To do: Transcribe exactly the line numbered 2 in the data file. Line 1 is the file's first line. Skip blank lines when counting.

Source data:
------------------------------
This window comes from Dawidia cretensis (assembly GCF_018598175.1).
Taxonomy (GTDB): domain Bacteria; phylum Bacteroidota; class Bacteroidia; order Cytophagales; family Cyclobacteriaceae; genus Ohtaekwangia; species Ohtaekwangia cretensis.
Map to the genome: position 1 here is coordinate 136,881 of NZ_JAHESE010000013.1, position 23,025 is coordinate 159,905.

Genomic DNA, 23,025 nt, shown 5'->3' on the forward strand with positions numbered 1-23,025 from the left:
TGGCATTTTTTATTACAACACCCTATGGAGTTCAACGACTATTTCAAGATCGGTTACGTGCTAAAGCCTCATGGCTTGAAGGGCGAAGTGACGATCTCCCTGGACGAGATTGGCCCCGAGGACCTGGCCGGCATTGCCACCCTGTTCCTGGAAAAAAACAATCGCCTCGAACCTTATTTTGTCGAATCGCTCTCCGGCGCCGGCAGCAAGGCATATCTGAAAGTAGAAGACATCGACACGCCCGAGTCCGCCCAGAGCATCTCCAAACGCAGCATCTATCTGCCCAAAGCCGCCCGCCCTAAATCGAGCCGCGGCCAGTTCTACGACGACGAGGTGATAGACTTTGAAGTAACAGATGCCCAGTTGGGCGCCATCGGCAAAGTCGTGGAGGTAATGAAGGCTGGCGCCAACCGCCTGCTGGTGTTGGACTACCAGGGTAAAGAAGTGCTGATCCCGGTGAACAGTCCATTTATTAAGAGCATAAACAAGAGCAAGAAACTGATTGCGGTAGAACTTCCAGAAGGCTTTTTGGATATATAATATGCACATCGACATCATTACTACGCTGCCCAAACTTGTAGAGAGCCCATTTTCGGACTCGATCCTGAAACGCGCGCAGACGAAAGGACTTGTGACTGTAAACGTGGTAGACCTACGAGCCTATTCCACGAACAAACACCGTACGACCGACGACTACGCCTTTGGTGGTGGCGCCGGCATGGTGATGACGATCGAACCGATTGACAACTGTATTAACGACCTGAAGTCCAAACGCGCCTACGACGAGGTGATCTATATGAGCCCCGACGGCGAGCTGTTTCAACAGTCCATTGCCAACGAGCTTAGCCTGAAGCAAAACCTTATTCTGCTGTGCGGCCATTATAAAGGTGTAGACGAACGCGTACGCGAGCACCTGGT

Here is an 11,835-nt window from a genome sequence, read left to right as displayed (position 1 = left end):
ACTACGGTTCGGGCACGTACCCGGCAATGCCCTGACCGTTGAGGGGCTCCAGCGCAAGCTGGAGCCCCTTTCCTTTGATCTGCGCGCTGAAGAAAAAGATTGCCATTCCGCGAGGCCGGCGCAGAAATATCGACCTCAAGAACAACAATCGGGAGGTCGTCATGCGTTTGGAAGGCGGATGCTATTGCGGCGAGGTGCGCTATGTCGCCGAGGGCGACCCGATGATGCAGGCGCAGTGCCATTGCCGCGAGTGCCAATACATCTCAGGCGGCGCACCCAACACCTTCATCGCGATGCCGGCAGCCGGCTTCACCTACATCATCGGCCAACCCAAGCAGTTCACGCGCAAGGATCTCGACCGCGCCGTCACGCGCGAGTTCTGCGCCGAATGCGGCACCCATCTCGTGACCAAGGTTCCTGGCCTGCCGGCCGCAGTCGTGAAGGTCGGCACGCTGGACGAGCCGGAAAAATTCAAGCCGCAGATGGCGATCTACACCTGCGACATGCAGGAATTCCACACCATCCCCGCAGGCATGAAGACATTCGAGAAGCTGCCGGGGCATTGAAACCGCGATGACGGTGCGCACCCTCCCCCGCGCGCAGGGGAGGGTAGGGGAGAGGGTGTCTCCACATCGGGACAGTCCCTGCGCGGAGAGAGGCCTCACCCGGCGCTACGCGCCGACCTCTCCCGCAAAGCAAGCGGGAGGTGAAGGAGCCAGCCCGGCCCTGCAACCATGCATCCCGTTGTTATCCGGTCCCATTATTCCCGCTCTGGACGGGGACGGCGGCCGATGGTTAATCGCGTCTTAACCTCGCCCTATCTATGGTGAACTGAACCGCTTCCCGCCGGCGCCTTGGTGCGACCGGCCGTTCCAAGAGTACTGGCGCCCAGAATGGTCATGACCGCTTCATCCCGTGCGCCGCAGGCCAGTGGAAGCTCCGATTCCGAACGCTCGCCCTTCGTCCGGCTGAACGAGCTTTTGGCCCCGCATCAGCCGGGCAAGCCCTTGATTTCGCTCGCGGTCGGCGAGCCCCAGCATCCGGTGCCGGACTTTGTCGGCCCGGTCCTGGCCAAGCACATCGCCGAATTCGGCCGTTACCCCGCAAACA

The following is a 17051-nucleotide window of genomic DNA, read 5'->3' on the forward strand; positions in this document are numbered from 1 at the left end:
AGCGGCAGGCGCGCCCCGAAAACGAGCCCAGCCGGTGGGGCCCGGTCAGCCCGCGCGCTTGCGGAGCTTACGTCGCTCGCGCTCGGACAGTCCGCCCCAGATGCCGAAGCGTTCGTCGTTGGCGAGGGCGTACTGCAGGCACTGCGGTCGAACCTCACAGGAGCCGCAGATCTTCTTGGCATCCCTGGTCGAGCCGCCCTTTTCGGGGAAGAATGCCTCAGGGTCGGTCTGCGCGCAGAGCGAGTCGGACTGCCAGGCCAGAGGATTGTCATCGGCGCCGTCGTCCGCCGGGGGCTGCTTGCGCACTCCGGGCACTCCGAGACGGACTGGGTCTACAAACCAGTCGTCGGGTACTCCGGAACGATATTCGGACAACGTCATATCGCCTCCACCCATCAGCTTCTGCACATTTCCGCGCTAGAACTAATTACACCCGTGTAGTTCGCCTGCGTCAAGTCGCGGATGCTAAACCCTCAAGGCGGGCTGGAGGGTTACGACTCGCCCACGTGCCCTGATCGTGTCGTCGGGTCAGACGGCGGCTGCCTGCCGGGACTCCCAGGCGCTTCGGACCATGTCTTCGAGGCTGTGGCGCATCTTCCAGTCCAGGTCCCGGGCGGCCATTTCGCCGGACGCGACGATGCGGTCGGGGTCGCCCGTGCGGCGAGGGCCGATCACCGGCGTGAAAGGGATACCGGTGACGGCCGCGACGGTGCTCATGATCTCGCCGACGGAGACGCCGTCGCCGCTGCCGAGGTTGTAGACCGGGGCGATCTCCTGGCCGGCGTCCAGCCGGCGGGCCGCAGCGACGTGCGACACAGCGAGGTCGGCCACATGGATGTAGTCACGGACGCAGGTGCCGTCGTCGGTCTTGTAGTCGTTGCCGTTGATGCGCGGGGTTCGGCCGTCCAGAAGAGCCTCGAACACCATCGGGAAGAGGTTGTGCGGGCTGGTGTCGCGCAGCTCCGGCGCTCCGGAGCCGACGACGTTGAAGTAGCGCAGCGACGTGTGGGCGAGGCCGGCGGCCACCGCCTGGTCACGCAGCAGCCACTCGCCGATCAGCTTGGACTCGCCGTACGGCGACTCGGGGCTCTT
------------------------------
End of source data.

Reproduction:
Taxonomy (GTDB): domain Bacteria; phylum Bacteroidota; class Bacteroidia; order Cytophagales; family Cyclobacteriaceae; genus Ohtaekwangia; species Ohtaekwangia cretensis.